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Public Health Interventions: Area and Weight Management
OP07 What Shapes Participation in a Community-Based Intervention? Evidence from a Qualitative Evaluation of the Well London Project
  1. S Jain1,
  2. A Draper2,
  3. A Clow3,
  4. R Lynch4,
  5. J Derges2
  1. 1Social Work Subject Area, School of Social and Political Science, University of Edinburgh, Edinburgh, UK
  2. 2Department of Human and Health Sciences, University of Westminster, London, UK
  3. 3Department of Psychology, University of Westminster, London, UK
  4. 4Department of Anthropology, UCL, London, UK


Background This paper examines how individual and area-level contextual factors shape participation in a community-based development and health promotion intervention. Well London was a 3-year community development and health promotion programme for improving health behaviours (physical activity and healthy eating) and mental health and wellbeing in areas of high deprivation. The programme aimed to improve individual level health outcomes through a combination of neighbourhood and individual level interventions. Community engagement/participation was a central strategy of these interventions.

Methods A quantitative cluster randomised trial (CRT) was used to evaluate Well London in 20 neighbourhoods defined as Census Lower Super Output Areas (LSOAs). A qualitative study was nested within the trial to examine mechanisms and complexity. This study employed critical case sampling to select three intervention LSOAs that reflected a range of pre-existing community engagement and activities. In-depth semi-structured interviews were conducted with 59 respondents purposively sampled from each of 3 distinct areas. Each area reflected differences in implementation, nature of community life, and pre-existing community activities. Interviews addressed three topics: experiences of area, individual health & well-being, and knowledge of and involvement in Well London. Transcripts were coded and thematic analysis undertaken using NVIVO software.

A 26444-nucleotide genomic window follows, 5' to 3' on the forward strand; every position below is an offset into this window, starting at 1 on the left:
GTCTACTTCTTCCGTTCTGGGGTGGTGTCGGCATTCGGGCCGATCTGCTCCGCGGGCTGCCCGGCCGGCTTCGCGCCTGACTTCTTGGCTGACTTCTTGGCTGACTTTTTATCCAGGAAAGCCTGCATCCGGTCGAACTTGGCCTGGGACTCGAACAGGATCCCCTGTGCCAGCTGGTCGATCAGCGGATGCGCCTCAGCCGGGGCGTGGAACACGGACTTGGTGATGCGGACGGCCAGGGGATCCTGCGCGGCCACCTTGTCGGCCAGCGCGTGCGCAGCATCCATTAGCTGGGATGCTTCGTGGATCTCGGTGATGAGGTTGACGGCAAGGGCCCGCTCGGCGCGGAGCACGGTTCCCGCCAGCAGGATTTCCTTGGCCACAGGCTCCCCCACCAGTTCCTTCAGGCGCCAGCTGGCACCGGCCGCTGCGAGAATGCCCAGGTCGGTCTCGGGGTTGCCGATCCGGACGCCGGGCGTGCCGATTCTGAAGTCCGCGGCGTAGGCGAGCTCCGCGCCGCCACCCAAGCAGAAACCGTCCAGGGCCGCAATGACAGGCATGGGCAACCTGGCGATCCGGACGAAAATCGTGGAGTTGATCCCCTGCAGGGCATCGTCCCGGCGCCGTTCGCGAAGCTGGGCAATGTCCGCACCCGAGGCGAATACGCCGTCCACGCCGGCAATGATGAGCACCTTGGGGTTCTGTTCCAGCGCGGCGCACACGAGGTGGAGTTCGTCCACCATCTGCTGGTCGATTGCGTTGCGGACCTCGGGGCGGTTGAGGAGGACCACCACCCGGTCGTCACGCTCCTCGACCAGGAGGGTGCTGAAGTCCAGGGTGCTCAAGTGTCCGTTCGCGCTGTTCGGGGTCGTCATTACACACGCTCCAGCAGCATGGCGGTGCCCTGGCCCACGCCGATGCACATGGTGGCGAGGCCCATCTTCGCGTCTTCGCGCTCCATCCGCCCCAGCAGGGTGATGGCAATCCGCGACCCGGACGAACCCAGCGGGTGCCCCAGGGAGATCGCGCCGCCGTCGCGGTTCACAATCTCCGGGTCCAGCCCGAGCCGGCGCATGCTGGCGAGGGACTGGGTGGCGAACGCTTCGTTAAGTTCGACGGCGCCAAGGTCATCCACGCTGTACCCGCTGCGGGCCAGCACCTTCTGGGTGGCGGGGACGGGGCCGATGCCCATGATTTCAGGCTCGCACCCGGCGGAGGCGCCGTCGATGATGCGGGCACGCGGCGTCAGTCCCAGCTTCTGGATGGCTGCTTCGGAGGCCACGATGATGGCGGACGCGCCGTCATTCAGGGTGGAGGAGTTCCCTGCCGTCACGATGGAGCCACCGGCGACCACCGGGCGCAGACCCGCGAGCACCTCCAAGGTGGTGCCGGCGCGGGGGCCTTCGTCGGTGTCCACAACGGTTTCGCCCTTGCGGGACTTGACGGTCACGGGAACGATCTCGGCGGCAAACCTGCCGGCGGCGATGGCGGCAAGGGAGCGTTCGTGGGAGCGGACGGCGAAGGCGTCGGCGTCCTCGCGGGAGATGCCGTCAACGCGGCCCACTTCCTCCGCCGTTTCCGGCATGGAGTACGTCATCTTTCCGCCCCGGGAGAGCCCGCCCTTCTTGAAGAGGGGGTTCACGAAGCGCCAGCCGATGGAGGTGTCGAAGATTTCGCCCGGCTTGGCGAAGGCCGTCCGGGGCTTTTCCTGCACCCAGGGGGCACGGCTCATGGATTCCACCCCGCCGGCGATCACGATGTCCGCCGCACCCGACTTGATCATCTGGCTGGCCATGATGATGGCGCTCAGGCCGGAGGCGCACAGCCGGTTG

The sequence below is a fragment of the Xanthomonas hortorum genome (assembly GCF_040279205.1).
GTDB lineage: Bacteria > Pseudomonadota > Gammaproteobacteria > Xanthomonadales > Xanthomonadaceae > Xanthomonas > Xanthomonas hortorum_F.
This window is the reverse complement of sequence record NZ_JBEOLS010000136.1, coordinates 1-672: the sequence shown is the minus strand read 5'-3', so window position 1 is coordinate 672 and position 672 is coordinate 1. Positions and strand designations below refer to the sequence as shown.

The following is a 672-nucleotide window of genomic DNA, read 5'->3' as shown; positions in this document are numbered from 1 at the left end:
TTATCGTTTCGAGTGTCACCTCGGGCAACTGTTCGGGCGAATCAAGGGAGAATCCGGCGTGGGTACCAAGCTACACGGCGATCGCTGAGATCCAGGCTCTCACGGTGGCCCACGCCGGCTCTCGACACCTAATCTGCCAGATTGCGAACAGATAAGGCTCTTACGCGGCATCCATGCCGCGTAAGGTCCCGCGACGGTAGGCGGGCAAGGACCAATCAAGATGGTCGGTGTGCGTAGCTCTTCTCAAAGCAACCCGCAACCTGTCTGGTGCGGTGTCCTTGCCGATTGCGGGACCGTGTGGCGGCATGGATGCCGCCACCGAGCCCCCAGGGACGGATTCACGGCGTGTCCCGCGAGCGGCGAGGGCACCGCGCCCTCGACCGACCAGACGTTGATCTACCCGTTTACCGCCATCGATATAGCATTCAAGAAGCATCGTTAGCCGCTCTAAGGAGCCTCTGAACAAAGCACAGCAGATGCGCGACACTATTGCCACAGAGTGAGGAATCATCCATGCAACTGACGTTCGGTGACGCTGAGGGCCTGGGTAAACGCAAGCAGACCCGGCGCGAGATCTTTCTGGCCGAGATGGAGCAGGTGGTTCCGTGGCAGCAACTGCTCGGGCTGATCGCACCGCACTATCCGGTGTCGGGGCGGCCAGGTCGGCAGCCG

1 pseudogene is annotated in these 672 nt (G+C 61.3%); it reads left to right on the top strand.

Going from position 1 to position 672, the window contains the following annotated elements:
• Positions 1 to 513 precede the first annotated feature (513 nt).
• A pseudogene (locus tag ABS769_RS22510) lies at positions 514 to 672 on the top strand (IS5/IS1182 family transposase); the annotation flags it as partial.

Results Analysis found that area level and individual-level characteristics interacted to shape specific models of individual participation in each area. In an area with a ‘dispersed’ community, limited pre-existing activities and implementation through formal institutions, participation was attributed by respondents to self-motivation and responses to deprivation. In contrast, in the 2nd area, Well London implementation centred on an individual community organizer operating in a geographically close-knit area. Strong community interest and participation was shaped by the ability of this individual to inspire a sense of change. Finally, in an area with a ‘saturation’ of pre-existing activities, participation in Well London was part of a socially accepted pattern of community involvement. For new people to the area, involvement was viewed as aiding integration while for long-standing residents this was seen as a strategy to contribute to community life.

Conclusion Recent reviews on community participation present evidence of a causal link between participation and positive health outcomes. However, the mechanisms underlying this are not clear. The reasons people participate in Well London are shaped by interactions between individual and area-level factors. This suggests that understanding the link between community participation and health outcomes requires a contextualized analysis of why people participate and the meanings they associate with this.

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